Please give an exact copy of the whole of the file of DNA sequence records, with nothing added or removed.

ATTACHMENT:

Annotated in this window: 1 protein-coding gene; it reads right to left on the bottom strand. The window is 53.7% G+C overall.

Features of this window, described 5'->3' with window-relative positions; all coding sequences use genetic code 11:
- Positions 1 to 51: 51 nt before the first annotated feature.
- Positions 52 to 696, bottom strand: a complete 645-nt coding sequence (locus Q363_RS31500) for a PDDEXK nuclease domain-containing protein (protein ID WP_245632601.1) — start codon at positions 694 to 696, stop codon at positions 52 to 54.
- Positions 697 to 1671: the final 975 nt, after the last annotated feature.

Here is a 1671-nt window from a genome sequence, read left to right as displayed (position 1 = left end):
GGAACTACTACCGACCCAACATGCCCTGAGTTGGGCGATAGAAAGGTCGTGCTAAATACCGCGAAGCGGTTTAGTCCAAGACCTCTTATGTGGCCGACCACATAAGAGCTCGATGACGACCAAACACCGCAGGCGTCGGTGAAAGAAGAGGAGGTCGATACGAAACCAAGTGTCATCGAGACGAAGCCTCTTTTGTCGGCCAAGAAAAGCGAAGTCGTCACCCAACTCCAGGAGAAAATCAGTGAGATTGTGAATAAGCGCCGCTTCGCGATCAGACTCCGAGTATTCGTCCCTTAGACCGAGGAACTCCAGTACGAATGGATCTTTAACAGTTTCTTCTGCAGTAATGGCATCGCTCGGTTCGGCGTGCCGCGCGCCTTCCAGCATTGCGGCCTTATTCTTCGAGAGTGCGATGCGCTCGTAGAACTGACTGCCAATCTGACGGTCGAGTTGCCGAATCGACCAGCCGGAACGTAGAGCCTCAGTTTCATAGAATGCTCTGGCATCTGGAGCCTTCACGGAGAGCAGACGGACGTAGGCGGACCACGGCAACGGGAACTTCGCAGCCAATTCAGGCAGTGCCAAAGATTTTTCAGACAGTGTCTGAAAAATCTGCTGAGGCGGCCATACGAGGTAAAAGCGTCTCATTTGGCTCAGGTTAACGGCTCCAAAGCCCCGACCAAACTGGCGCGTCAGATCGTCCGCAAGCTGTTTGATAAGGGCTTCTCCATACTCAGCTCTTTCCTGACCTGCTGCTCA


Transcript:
Annotated in this window: 1 protein-coding gene; it reads right to left on the bottom strand. The window is 53.7% G+C overall.

Features of this window, described 5'->3' with window-relative positions; all coding sequences use genetic code 11:
- Positions 1 to 51: 51 nt before the first annotated feature.
- Positions 52 to 696, bottom strand: a complete 645-nt coding sequence (locus Q363_RS31500) for a PDDEXK nuclease domain-containing protein (protein ID WP_245632601.1) — start codon at positions 694 to 696, stop codon at positions 52 to 54.
- Positions 697 to 1671: the final 975 nt, after the last annotated feature.

Here is a 1671-nt window from a genome sequence, read left to right as displayed (position 1 = left end):
GGAACTACTACCGACCCAACATGCCCTGAGTTGGGCGATAGAAAGGTCGTGCTAAATACCGCGAAGCGGTTTAGTCCAAGACCTCTTATGTGGCCGACCACATAAGAGCTCGATGACGACCAAACACCGCAGGCGTCGGTGAAAGAAGAGGAGGTCGATACGAAACCAAGTGTCATCGAGACGAAGCCTCTTTTGTCGGCCAAGAAAAGCGAAGTCGTCACCCAACTCCAGGAGAAAATCAGTGAGATTGTGAATAAGCGCCGCTTCGCGATCAGACTCCGAGTATTCGTCCCTTAGACCGAGGAACTCCAGTACGAATGGATCTTTAACAGTTTCTTCTGCAGTAATGGCATCGCTCGGTTCGGCGTGCCGCGCGCCTTCCAGCATTGCGGCCTTATTCTTCGAGAGTGCGATGCGCTCGTAGAACTGACTGCCAATCTGACGGTCGAGTTGCCGAATCGACCAGCCGGAACGTAGAGCCTCAGTTTCATAGAATGCTCTGGCATCTGGAGCCTTCACGGAGAGCAGACGGACGTAGGCGGACCACGGCAACGGGAACTTCGCAGCCAATTCAGGCAGTGCCAAAGATTTTTCAGACAGTGTCTGAAAAATCTGCTGAGGCGGCCATACGAGGTAAAAGCGTCTCATTTGGCTCAGGTTAACGGCTCCAAAGCCCCGACCAAACTGGCGCGTCAGATCGTCCGCAAGCTGTTTGATAAGGGCTTCTCCATACTCAGCTCTTTCCTGACCTGCTGCTCA